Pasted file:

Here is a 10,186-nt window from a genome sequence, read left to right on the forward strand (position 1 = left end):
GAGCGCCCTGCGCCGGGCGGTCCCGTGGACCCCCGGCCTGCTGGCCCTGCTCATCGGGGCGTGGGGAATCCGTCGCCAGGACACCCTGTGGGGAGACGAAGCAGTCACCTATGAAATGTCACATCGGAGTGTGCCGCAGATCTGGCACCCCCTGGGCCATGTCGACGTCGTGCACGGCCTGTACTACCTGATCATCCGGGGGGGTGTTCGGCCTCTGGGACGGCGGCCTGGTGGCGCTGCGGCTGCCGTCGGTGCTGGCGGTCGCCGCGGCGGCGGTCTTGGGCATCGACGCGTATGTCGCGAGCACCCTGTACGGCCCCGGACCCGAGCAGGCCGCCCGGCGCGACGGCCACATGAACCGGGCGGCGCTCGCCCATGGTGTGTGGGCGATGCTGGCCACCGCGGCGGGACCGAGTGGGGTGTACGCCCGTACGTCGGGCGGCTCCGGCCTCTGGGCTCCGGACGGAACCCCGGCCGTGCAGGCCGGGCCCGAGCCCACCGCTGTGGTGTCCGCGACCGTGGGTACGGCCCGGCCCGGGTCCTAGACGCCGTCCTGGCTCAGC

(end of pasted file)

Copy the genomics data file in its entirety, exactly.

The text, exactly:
Here is a 10,186-nt window from a genome sequence, read left to right on the forward strand (position 1 = left end):
GAGCGCCCTGCGCCGGGCGGTCCCGTGGACCCCCGGCCTGCTGGCCCTGCTCATCGGGGCGTGGGGAATCCGTCGCCAGGACACCCTGTGGGGAGACGAAGCAGTCACCTATGAAATGTCACATCGGAGTGTGCCGCAGATCTGGCACCCCCTGGGCCATGTCGACGTCGTGCACGGCCTGTACTACCTGATCATCCGGGGGGGTGTTCGGCCTCTGGGACGGCGGCCTGGTGGCGCTGCGGCTGCCGTCGGTGCTGGCGGTCGCCGCGGCGGCGGTCTTGGGCATCGACGCGTATGTCGCGAGCACCCTGTACGGCCCCGGACCCGAGCAGGCCGCCCGGCGCGACGGCCACATGAACCGGGCGGCGCTCGCCCATGGTGTGTGGGCGATGCTGGCCACCGCGGCGGGACCGAGTGGGGTGTACGCCCGTACGTCGGGCGGCTCCGGCCTCTGGGCTCCGGACGGAACCCCGGCCGTGCAGGCCGGGCCCGAGCCCACCGCTGTGGTGTCCGCGACCGTGGGTACGGCCCGGCCCGGGTCCTAGACGCCGTCCTGGCTCAGC